Rapid quantitative assessment of autistic social impairment by classroom teachers

John N. Constantino, Patricia D. Lavesser, Yi Zhang, Anna M. Abbacchi, Teddi Gray, Richard D. Todd

Research output: Contribution to journalArticle

93 Scopus citations

Abstract

OBJECTIVE: Teachers routinely observe children in the naturalistic social contexts of their classrooms and provide extremely important input in the evaluation of numerous psychiatric syndromes. Their precision in ascertaining and quantifying autistic symptomatology has not previously been established. In this study, we compared teachers' ratings of autistic symptomatology with those derived from parents, expert clinicians, and trained raters. METHOD: A total of 577 subjects (ages 4-18 years) with (n = 406) and without (n = 171) pervasive developmental disorders (PDDs) were assessed by one parent and one current teacher using the Social Responsiveness Scale, a quantitative measure of autistic traits. PDD subjects were assessed by expert clinicians, the Autism Diagnostic Interview-Revised, and/or the Autism Diagnostic Observation Schedule. All of the assessments were conducted during the period 1996-2006. RESULTS: Teacher Social Responsiveness Scale reports exhibited strong correlations with parent reports (0.72); use of quantitative ratings from both informants resulted in extremely high sensitivity and specificity for clinical and research diagnoses of PDDs (area under receiver operating characteristics curve = .95). CONCLUSIONS: Rapid quantitative assessments by teachers and parents constitute a cost-effective method for measuring and tracking the severity of autistic symptomatology in both educational and clinical settings. Copyright 2007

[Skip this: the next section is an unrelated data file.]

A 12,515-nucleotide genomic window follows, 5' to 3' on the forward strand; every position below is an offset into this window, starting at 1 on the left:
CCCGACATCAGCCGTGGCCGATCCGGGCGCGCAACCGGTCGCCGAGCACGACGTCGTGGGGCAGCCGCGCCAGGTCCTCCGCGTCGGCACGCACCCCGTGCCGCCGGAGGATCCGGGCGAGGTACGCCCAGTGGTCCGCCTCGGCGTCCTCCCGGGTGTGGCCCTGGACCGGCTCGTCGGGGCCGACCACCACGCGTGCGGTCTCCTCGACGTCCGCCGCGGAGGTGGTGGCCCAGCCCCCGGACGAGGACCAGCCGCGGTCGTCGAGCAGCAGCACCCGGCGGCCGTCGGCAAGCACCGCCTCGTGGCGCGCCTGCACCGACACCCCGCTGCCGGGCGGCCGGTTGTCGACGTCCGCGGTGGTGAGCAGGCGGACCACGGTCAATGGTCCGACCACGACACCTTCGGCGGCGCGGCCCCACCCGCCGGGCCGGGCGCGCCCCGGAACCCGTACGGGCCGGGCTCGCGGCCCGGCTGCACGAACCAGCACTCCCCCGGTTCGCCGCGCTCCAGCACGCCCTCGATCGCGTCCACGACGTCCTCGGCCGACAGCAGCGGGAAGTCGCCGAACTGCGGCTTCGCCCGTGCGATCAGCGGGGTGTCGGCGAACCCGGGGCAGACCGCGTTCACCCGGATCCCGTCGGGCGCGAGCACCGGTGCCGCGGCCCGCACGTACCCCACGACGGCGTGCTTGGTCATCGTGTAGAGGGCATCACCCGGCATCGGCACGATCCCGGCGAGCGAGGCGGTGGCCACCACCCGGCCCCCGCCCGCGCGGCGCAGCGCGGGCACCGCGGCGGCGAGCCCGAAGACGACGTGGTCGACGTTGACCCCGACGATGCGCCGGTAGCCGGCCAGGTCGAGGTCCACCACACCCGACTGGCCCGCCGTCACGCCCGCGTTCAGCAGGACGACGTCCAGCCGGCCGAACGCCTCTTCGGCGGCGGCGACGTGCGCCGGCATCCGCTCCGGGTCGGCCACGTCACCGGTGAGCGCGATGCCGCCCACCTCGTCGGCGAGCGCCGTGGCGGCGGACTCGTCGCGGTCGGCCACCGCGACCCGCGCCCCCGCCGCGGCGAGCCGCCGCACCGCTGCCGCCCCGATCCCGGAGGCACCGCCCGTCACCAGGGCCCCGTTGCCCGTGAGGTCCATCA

Original languageEnglish
Pages (from-to)1668-1676
Number of pages9
JournalJournal of the American Academy of Child and Adolescent Psychiatry
Volume46
Issue number12
DOIs
StatePublished - Dec 2007

Keywords

  • Autism
  • Rating scale
  • School assessment

Fingerprint Dive into the research topics of 'Rapid quantitative assessment of autistic social impairment by classroom teachers'. Together they form a unique fingerprint.

  • Cite this